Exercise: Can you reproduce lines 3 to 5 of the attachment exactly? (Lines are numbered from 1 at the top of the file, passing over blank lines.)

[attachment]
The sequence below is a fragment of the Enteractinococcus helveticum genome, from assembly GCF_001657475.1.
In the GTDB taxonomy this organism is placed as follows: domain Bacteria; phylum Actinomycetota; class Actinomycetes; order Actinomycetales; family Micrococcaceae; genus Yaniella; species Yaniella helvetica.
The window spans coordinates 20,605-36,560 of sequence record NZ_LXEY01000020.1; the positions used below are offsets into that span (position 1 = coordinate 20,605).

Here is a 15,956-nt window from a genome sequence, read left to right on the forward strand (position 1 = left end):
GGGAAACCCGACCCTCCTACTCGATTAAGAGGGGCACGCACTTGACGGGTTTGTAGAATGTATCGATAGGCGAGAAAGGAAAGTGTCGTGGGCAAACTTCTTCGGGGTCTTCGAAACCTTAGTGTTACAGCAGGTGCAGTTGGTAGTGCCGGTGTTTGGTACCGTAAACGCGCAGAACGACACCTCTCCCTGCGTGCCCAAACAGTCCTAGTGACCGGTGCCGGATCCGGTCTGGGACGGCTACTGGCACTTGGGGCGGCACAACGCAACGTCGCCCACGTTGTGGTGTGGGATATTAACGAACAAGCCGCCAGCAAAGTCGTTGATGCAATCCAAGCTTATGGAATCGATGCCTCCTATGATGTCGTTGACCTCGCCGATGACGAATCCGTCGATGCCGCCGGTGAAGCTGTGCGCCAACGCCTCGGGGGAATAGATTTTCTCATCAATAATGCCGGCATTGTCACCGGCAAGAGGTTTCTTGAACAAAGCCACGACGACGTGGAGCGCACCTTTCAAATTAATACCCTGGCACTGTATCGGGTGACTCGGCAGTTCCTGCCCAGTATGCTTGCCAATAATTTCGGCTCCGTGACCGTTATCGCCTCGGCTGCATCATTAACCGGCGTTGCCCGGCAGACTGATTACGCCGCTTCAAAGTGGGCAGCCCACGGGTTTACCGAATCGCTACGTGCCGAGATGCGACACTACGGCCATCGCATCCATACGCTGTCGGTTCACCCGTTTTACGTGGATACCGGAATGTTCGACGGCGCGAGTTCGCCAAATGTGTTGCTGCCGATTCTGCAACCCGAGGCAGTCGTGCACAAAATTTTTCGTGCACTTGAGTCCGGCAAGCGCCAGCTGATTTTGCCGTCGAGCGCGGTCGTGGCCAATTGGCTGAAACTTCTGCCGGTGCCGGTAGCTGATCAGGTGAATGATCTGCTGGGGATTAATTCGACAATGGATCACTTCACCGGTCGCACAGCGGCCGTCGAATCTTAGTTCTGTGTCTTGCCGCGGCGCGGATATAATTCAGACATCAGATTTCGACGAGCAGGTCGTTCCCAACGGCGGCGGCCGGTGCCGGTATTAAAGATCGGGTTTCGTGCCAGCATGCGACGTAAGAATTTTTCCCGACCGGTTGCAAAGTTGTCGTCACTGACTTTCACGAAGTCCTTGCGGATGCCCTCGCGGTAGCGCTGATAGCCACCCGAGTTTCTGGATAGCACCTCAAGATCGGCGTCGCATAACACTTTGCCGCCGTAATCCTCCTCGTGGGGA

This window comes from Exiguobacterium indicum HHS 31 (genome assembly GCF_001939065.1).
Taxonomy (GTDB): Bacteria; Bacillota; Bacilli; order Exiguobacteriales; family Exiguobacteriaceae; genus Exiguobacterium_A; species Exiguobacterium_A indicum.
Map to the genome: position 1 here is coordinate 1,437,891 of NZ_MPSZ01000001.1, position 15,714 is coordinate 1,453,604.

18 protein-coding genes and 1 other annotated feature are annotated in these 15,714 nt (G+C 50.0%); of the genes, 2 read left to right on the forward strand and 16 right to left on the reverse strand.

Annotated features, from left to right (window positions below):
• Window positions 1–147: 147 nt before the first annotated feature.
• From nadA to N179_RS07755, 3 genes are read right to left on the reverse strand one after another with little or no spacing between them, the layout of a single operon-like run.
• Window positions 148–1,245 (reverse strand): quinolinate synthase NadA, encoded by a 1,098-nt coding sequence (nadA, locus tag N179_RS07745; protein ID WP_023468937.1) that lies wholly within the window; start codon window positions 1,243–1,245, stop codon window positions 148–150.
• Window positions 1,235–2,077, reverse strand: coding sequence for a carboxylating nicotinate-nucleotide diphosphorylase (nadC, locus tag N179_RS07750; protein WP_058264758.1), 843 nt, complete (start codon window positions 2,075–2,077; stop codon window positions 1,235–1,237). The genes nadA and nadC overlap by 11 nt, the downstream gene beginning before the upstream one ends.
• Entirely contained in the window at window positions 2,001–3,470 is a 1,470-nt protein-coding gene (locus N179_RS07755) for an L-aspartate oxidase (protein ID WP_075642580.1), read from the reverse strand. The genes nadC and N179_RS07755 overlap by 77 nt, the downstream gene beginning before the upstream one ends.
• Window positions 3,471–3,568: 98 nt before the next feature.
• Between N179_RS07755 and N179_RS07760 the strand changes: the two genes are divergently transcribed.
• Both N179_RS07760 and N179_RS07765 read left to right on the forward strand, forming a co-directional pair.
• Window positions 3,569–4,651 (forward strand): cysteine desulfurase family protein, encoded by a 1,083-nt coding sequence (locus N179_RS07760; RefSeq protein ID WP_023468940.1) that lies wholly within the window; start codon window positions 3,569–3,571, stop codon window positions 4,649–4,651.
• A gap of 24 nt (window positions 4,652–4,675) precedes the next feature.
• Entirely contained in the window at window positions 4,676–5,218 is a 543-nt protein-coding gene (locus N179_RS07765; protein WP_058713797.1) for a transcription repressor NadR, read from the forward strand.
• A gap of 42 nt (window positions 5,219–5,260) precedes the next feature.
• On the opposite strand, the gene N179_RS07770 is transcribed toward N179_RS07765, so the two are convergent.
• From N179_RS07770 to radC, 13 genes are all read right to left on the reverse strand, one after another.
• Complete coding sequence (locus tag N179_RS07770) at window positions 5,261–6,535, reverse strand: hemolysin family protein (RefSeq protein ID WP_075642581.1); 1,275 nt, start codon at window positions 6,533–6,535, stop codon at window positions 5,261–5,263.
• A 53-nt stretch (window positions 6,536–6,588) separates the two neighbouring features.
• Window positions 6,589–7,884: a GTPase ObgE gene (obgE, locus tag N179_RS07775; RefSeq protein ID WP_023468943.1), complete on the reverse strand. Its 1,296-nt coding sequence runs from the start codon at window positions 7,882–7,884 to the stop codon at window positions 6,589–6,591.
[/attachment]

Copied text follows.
The window spans coordinates 20,605-36,560 of sequence record NZ_LXEY01000020.1; the positions used below are offsets into that span (position 1 = coordinate 20,605).

Here is a 15,956-nt window from a genome sequence, read left to right on the forward strand (position 1 = left end):
GGGAAACCCGACCCTCCTACTCGATTAAGAGGGGCACGCACTTGACGGGTTTGTAGAATGTATCGATAGGCGAGAAAGGAAAGTGTCGTGGGCAAACTTCTTCGGGGTCTTCGAAACCTTAGTGTTACAGCAGGTGCAGTTGGTAGTGCCGGTGTTTGGTACCGTAAACGCGCAGAACGACACCTCTCCCTGCGTGCCCAAACAGTCCTAGTGACCGGTGCCGGATCCGGTCTGGGACGGCTACTGGCACTTGGGGCGGCACAACGCAACGTCGCCCACGTTGTGGTGTGGGATATTAACGAACAAGCCGCCAGCAAAGTCGTTGATGCAATCCAAGCTTATGGAATCGATGCCTCCTATGATGTCGTTGACCTCGCCGATGACGAATCCGTCGATGCCGCCGGTGAAGCTGTGCGCCAACGCCTCGGGGGAATAGATTTTCTCATCAATAATGCCGGCATTGTCACCGGCAAGAGGTTTCTTGAACAAAGCCACGACGACGTGGAGCGCACCTTTCAAATTAATACCCTGGCACTGTATCGGGTGACTCGGCAGTTCCTGCCCAGTATGCTTGCCAATAATTTCGGCTCCGTGACCGTTATCGCCTCGGCTGCATCATTAACCGGCGTTGCCCGGCAGACTGATTACGCCGCTTCAAAGTGGGCAGCCCACGGGTTTACCGAATCGCTACGTGCCGAGATGCGACACTACGGCCATCGCATCCATACGCTGTCGGTTCACCCGTTTTACGTGGATACCGGAATGTTCGACGGCGCGAGTTCGCCAAATGTGTTGCTGCCGATTCTGCAACCCGAGGCAGTCGTGCACAAAATTTTTCGTGCACTTGAGTCCGGCAAGCGCCAGCTGATTTTGCCGTCGAGCGCGGTCGTGGCCAATTGGCTGAAACTTCTGCCGGTGCCGGTAGCTGATCAGGTGAATGATCTGCTGGGGATTAATTCGACAATGGATCACTTCACCGGTCGCACAGCGGCCGTCGAATCTTAGTTCTGTGTCTTGCCGCGGCGCGGATATAATTCAGACATCAGATTTCGACGAGCAGGTCGTTCCCAACGGCGGCGGCCGGTGCCGGTATTAAAGATCGGGTTTCGTGCCAGCATGCGACGTAAGAATTTTTCCCGACCGGTTGCAAAGTTGTCGTCACTGACTTTCACGAAGTCCTTGCGGATGCCCTCGCGGTAGCGCTGATAGCCACCCGAGTTTCTGGATAGCACCTCAAGATCGGCGTCGCATAACACTTTGCCGCCGTAATCCTCCTCGTGGGGA